What can you learn thru Read/Write web; what skills are needed (research notes)

Luckin et al. (2009) asks how the read/write web interacts with learning and what sort of skills support the kind of learning that happens in this environment, and notes that researchers (Buckingham, 2007; Green and Hannon, 2007; Jenkins, 2006) have identified “learner criticality” as a constellation of essential cognitive skills. I’ll have to read up on these sources to be sure of how the term is used, but it seems to be a more specific subset of meta-cognitive skills – which is an awareness and knowledge of self and learning – learning to learn.

Luckin et al’s study of 11-16 year old British students found low use of wiki’s (save for Wikipedia), blogs and podcasts by students, and high use of social networking sites, such as Facebook. The tremendous potential of the former applications are not as embraced by youth as we might have thought. Indeed, they found,

The types of activity revealed by the data illustrated little evidence of critical enquiry or analytical awareness, few examples of collaborative knowledge construction, and little production or publishing outside social networking sites. We also confirm the low level of computer activity at school when compared to use at home and also illustrate the difference in the type of activity being undertaken inside and outside school (100).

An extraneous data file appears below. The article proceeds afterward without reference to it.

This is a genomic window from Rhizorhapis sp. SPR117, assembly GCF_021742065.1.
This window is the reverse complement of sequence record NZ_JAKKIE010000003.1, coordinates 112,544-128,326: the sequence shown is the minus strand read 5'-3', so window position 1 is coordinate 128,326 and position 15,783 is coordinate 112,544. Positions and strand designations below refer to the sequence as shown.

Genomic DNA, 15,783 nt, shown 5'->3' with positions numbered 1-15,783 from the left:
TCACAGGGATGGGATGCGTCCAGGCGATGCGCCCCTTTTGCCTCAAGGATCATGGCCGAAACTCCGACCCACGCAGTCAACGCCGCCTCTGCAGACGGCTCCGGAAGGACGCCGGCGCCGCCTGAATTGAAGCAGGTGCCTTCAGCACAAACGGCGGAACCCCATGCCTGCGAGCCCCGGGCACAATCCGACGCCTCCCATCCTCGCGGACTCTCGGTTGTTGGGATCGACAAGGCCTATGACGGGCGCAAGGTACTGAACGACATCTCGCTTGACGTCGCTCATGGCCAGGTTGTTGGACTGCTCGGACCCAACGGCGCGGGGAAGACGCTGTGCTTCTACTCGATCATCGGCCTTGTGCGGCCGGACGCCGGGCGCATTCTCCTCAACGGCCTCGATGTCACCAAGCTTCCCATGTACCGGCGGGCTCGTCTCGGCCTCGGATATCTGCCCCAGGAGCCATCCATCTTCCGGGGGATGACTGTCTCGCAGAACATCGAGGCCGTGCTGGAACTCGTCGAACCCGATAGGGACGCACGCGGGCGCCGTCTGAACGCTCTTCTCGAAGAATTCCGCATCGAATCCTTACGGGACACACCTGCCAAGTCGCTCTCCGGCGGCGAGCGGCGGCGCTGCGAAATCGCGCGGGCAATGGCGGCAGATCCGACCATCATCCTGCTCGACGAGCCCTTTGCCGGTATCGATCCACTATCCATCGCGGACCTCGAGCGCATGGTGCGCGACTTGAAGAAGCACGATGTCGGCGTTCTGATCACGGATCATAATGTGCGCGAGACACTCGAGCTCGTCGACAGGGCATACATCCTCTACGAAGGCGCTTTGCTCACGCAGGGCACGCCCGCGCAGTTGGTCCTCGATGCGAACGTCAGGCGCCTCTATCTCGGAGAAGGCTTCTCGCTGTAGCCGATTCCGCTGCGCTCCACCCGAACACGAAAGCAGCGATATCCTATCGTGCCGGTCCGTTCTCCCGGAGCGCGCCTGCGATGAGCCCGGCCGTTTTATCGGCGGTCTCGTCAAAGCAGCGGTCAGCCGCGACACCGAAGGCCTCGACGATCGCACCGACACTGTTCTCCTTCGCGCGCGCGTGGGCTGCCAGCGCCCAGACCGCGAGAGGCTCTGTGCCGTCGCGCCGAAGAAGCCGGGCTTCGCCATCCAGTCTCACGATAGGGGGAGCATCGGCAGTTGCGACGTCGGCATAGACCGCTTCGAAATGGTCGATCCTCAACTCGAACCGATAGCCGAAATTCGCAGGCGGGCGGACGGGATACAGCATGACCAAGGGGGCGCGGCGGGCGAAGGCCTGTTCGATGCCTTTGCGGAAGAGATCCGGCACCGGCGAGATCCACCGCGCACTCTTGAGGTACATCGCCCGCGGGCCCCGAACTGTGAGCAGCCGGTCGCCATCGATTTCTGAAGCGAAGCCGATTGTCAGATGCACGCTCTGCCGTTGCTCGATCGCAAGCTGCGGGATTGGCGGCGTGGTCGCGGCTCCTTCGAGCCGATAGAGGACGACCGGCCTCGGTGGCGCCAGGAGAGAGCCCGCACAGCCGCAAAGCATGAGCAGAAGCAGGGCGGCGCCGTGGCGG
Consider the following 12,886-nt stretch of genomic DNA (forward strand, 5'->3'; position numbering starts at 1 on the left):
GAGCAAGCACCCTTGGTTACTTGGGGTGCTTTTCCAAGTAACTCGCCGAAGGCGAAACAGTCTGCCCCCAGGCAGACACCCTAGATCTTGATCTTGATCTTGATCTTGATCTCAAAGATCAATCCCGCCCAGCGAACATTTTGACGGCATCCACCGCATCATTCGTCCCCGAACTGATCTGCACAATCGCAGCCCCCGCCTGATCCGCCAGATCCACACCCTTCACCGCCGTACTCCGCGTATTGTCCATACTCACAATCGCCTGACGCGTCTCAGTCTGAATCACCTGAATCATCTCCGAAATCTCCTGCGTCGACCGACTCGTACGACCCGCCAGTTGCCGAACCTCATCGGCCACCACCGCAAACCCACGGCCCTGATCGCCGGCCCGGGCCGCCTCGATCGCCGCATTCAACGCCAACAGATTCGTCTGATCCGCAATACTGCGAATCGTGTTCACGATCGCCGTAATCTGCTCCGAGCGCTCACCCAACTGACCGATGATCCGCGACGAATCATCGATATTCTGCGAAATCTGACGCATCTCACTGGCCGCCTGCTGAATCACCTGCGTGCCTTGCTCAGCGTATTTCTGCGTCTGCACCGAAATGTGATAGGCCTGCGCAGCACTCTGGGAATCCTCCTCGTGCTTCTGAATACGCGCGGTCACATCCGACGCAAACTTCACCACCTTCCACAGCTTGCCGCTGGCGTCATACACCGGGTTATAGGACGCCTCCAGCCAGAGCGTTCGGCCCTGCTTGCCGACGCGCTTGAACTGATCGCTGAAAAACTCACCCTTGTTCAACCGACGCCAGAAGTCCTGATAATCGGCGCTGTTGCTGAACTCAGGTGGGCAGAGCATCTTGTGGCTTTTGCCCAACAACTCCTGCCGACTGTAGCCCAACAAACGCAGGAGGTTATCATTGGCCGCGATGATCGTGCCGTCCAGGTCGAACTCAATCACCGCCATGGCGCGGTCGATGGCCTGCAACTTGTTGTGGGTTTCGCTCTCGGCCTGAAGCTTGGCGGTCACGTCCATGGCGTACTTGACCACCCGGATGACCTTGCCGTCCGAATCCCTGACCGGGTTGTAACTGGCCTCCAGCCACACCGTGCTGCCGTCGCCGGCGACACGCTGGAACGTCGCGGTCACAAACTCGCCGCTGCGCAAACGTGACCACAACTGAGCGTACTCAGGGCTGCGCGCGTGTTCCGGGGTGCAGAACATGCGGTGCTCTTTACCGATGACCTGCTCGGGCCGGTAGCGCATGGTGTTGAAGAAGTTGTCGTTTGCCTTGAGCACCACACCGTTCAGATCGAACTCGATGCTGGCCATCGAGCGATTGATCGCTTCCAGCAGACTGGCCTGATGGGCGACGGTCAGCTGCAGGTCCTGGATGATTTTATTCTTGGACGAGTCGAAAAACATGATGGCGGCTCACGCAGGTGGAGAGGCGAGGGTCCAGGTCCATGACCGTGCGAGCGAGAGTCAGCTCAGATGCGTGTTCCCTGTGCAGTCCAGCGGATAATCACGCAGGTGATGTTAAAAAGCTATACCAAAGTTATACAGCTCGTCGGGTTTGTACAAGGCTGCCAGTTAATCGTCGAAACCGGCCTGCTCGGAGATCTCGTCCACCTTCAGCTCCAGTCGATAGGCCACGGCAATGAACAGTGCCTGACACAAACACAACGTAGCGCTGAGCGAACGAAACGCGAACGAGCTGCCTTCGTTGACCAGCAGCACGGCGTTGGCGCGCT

Luckin et al. also note a lack of sophistication in research and a lack of higher order thinking skills. We should remember that the population studied were only 11-16 years old, but elsewhere Carr (2010) argues that modern technology creates consumers of information who are less equipped to think deeply or construct meaning from that information.

Works Cited
  • Buckingham, D. 2007. Beyond technology: Children’s learning in the age of digital culture. Cambridge: Polity.
  • Carr, N. 2010. The Shallows Norton & Co.
  • Green, H., and C. Hannon. 2007. Their space: Education for a digital generation. London: Demos.
  • Jenkins, H., K. Clinton, R. Purushotma, A. Robison, and M. Weigel. 2006. Confronting the
    challenges of participatory culture: Media education for the 21st century. Chicago:
    MacArthur Foundation.
  • Lenhart, A., and M. Madden. (2005). Teen content creators and consumers. Washington, DC: Pew Internet & American Life Project.
  • Luckin, R. et al. (2009)”Do Web 2.0 tools really open the door to learning? Practices, perceptions and profiles of 11–16-year-old students” Learning, Media and Technology. 34 ( 2) 87–104

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